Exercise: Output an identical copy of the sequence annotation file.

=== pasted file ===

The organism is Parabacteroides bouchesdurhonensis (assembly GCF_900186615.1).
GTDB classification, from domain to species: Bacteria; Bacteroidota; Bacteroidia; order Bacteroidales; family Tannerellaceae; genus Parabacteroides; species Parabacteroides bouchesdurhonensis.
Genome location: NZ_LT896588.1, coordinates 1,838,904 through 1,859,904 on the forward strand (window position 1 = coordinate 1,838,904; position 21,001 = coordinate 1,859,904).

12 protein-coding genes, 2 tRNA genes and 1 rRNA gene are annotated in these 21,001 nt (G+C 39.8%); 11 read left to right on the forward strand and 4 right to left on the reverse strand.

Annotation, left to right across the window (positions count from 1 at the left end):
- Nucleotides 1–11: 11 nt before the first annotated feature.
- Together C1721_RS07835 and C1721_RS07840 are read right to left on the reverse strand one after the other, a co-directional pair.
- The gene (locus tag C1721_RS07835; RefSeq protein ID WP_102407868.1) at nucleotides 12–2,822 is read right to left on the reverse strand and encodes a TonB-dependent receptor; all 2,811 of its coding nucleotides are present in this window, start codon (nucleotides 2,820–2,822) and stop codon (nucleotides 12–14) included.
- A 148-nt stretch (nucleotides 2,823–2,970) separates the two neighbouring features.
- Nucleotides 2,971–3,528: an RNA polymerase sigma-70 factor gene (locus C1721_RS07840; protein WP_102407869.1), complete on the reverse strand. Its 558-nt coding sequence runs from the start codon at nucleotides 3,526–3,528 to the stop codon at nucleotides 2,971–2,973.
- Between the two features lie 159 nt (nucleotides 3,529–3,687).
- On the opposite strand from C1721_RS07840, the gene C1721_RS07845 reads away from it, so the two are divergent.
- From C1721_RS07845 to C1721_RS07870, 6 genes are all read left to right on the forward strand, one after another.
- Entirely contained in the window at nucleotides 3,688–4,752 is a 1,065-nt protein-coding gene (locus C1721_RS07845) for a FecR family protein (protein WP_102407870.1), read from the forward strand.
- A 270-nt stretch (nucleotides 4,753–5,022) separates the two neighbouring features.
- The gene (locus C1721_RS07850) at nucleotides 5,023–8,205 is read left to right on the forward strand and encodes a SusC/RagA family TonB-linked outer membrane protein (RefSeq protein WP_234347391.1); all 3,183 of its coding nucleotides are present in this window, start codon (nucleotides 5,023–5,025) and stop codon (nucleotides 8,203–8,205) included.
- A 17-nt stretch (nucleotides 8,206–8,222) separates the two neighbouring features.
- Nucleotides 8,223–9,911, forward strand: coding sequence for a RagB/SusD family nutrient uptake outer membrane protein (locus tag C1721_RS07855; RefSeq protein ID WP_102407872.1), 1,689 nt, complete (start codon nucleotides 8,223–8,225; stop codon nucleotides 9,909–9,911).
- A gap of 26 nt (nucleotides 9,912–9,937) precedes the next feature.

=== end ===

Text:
The organism is Parabacteroides bouchesdurhonensis (assembly GCF_900186615.1).
GTDB classification, from domain to species: Bacteria; Bacteroidota; Bacteroidia; order Bacteroidales; family Tannerellaceae; genus Parabacteroides; species Parabacteroides bouchesdurhonensis.
Genome location: NZ_LT896588.1, coordinates 1,838,904 through 1,859,904 on the forward strand (window position 1 = coordinate 1,838,904; position 21,001 = coordinate 1,859,904).

12 protein-coding genes, 2 tRNA genes and 1 rRNA gene are annotated in these 21,001 nt (G+C 39.8%); 11 read left to right on the forward strand and 4 right to left on the reverse strand.

Annotation, left to right across the window (positions count from 1 at the left end):
- Nucleotides 1–11: 11 nt before the first annotated feature.
- Together C1721_RS07835 and C1721_RS07840 are read right to left on the reverse strand one after the other, a co-directional pair.
- The gene (locus tag C1721_RS07835; RefSeq protein ID WP_102407868.1) at nucleotides 12–2,822 is read right to left on the reverse strand and encodes a TonB-dependent receptor; all 2,811 of its coding nucleotides are present in this window, start codon (nucleotides 2,820–2,822) and stop codon (nucleotides 12–14) included.
- A 148-nt stretch (nucleotides 2,823–2,970) separates the two neighbouring features.
- Nucleotides 2,971–3,528: an RNA polymerase sigma-70 factor gene (locus C1721_RS07840; protein WP_102407869.1), complete on the reverse strand. Its 558-nt coding sequence runs from the start codon at nucleotides 3,526–3,528 to the stop codon at nucleotides 2,971–2,973.
- Between the two features lie 159 nt (nucleotides 3,529–3,687).
- On the opposite strand from C1721_RS07840, the gene C1721_RS07845 reads away from it, so the two are divergent.
- From C1721_RS07845 to C1721_RS07870, 6 genes are all read left to right on the forward strand, one after another.
- Entirely contained in the window at nucleotides 3,688–4,752 is a 1,065-nt protein-coding gene (locus C1721_RS07845) for a FecR family protein (protein WP_102407870.1), read from the forward strand.
- A 270-nt stretch (nucleotides 4,753–5,022) separates the two neighbouring features.
- The gene (locus C1721_RS07850) at nucleotides 5,023–8,205 is read left to right on the forward strand and encodes a SusC/RagA family TonB-linked outer membrane protein (RefSeq protein WP_234347391.1); all 3,183 of its coding nucleotides are present in this window, start codon (nucleotides 5,023–5,025) and stop codon (nucleotides 8,203–8,205) included.
- A 17-nt stretch (nucleotides 8,206–8,222) separates the two neighbouring features.
- Nucleotides 8,223–9,911, forward strand: coding sequence for a RagB/SusD family nutrient uptake outer membrane protein (locus tag C1721_RS07855; RefSeq protein ID WP_102407872.1), 1,689 nt, complete (start codon nucleotides 8,223–8,225; stop codon nucleotides 9,909–9,911).
- A gap of 26 nt (nucleotides 9,912–9,937) precedes the next feature.